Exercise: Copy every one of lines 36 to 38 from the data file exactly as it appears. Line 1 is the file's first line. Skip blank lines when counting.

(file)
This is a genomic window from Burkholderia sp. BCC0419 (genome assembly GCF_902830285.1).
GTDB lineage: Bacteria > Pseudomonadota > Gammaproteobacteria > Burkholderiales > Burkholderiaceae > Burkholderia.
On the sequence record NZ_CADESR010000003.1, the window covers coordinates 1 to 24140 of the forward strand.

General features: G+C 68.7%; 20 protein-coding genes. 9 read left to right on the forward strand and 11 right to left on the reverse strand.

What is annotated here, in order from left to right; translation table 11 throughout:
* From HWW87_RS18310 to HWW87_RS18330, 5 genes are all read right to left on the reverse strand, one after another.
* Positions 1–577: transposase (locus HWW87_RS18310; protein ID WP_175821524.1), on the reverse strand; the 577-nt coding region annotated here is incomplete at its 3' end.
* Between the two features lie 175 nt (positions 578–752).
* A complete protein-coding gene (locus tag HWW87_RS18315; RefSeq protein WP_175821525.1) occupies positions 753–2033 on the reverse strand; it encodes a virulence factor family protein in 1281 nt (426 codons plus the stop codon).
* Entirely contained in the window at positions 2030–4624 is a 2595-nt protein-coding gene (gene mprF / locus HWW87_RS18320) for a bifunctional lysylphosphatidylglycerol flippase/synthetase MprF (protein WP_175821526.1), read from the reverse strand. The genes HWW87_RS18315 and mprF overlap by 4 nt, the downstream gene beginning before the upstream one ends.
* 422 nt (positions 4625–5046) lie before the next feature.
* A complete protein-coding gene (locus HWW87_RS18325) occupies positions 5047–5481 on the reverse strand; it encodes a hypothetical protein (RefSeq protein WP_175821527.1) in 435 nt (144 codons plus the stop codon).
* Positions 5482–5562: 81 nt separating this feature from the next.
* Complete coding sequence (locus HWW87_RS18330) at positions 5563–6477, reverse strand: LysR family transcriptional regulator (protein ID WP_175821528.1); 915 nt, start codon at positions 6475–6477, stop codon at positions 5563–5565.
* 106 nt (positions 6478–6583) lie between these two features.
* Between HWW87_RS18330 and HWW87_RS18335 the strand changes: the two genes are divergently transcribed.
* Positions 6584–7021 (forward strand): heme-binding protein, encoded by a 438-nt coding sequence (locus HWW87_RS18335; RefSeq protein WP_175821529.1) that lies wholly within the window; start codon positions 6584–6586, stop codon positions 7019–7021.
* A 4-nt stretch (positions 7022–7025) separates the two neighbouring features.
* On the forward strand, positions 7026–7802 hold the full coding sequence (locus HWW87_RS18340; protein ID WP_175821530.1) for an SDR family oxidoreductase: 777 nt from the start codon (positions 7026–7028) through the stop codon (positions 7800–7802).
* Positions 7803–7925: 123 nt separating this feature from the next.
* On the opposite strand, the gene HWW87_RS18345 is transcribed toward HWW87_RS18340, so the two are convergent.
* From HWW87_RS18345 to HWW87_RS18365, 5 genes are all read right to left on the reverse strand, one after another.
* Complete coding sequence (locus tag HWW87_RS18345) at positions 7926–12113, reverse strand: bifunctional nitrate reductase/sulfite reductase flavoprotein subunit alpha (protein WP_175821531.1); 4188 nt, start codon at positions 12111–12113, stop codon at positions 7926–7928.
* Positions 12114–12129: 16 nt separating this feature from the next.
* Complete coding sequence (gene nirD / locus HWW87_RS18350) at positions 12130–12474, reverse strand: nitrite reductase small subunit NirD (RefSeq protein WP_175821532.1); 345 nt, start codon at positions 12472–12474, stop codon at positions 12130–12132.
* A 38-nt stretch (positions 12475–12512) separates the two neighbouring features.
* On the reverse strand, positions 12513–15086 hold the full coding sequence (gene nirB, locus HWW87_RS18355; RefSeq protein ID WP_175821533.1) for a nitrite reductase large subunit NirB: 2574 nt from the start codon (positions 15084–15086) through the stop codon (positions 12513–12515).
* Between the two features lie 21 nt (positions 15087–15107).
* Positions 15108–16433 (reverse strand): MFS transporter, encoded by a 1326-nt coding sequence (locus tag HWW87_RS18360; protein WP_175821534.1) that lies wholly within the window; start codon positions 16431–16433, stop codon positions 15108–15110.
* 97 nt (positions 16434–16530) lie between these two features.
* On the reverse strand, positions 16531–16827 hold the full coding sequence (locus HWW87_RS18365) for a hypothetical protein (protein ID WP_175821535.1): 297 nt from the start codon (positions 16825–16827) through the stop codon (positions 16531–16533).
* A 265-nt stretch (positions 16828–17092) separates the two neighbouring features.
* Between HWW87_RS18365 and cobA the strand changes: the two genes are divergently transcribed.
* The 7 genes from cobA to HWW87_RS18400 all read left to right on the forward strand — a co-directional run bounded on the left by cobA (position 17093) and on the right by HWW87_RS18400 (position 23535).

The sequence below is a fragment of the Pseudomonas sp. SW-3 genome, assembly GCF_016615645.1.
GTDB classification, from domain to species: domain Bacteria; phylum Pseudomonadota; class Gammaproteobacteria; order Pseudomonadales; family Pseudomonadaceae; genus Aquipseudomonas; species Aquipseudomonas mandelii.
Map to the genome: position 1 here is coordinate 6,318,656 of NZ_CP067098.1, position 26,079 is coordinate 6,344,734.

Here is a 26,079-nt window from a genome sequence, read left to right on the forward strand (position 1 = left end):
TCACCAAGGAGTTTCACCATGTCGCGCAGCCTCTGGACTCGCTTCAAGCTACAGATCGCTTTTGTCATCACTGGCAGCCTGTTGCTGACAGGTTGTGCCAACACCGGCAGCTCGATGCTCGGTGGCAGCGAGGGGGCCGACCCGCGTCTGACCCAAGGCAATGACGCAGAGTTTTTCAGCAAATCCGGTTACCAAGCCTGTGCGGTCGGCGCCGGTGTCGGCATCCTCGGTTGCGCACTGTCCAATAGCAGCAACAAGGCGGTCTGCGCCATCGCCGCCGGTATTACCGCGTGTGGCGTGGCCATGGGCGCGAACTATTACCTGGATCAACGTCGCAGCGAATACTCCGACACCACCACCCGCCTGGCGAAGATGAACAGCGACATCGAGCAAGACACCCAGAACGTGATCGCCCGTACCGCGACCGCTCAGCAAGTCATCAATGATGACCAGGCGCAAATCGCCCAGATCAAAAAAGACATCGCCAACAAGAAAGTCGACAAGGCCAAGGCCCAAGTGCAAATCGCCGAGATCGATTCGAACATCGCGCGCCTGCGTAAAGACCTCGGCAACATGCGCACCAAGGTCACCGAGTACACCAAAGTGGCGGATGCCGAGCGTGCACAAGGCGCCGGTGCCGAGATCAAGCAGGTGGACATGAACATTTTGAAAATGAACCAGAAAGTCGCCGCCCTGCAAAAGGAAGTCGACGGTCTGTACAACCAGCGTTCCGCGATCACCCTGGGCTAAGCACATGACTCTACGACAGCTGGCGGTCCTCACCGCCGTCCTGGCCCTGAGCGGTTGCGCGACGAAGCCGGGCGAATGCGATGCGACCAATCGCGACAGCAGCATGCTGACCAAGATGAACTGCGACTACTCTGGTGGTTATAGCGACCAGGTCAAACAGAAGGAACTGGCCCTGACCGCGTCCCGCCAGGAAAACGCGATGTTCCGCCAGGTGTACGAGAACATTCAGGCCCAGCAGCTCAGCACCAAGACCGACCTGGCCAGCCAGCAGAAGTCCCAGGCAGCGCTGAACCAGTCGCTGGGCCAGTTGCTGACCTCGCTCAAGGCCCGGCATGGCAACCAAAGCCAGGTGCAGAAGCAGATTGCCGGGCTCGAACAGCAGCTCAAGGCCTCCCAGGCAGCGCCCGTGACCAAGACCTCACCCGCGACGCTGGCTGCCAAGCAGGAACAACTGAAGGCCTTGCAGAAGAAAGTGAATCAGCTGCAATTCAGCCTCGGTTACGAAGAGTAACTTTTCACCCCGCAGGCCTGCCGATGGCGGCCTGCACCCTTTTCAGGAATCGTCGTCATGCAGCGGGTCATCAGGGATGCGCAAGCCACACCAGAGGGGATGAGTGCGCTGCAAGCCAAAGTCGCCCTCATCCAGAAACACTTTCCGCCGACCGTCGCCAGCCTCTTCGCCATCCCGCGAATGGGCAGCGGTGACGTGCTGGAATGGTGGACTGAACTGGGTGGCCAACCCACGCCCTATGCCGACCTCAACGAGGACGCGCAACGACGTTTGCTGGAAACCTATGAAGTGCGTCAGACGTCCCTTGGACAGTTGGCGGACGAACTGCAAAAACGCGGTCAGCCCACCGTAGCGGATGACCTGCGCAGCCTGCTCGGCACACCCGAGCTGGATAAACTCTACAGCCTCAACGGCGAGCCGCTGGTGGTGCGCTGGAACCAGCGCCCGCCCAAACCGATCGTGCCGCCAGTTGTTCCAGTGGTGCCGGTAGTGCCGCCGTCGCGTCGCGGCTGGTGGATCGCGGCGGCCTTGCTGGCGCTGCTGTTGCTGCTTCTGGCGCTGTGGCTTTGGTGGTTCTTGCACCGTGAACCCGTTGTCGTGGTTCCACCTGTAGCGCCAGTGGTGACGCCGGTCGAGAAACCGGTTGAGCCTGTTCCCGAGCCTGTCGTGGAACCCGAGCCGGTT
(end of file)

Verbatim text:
GTDB classification, from domain to species: domain Bacteria; phylum Pseudomonadota; class Gammaproteobacteria; order Pseudomonadales; family Pseudomonadaceae; genus Aquipseudomonas; species Aquipseudomonas mandelii.
Map to the genome: position 1 here is coordinate 6,318,656 of NZ_CP067098.1, position 26,079 is coordinate 6,344,734.

Here is a 26,079-nt window from a genome sequence, read left to right on the forward strand (position 1 = left end):